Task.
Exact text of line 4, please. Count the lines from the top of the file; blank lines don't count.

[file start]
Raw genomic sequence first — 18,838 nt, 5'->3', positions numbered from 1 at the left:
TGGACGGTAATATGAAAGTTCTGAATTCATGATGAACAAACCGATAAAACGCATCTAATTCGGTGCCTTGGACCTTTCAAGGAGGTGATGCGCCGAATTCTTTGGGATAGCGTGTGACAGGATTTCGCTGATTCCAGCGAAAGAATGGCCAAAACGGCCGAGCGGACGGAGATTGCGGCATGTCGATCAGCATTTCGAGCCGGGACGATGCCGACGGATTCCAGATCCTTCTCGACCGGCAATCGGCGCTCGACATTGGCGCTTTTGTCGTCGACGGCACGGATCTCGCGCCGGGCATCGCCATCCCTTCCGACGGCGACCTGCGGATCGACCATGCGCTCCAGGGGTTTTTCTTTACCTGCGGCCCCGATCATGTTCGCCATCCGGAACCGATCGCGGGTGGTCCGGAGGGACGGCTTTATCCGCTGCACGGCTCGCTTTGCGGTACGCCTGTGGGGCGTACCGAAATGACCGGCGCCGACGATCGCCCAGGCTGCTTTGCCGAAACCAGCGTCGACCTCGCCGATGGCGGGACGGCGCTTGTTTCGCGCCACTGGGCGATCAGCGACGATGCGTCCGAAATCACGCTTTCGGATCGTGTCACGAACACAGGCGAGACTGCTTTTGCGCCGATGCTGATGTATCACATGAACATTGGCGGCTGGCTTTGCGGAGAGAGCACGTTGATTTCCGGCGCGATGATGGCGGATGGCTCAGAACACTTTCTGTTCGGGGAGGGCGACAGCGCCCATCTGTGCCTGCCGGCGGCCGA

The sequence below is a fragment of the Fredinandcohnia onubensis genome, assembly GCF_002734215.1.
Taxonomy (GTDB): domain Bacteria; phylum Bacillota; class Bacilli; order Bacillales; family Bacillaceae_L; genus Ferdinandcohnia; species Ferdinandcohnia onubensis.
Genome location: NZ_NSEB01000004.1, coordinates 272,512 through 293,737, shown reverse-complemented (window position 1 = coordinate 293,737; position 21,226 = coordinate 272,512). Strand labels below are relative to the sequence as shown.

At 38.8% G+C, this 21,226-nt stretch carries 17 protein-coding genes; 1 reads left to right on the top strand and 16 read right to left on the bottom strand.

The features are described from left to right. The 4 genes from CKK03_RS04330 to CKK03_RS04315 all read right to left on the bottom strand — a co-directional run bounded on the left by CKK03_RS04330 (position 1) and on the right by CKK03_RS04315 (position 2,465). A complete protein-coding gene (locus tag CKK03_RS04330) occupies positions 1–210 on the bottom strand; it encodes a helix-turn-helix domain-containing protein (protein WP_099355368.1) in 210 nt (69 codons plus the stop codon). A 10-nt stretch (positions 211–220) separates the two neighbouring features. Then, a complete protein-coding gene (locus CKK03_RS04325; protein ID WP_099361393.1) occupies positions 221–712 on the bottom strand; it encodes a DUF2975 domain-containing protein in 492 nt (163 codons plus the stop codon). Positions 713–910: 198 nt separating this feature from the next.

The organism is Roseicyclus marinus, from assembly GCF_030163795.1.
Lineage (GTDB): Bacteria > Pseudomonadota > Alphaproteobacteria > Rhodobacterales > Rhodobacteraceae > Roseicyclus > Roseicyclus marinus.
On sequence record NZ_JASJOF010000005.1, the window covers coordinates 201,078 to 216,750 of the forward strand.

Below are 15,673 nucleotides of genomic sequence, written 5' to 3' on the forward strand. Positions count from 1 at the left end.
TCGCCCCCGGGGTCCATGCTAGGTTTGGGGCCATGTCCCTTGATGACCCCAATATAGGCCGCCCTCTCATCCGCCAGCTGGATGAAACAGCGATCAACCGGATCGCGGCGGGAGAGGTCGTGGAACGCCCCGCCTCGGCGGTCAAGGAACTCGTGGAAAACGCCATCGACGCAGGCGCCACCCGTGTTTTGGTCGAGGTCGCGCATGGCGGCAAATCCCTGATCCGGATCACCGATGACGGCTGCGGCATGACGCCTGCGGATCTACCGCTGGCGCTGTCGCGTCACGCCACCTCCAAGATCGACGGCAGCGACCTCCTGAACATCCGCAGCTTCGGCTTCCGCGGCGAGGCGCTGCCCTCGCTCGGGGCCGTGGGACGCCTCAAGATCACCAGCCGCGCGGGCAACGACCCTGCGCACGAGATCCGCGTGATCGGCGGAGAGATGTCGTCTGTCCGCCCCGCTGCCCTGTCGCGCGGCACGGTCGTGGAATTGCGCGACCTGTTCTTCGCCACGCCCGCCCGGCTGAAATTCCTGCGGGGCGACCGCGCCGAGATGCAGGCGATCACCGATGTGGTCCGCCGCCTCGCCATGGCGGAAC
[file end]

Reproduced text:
Taxonomy (GTDB): domain Bacteria; phylum Bacillota; class Bacilli; order Bacillales; family Bacillaceae_L; genus Ferdinandcohnia; species Ferdinandcohnia onubensis.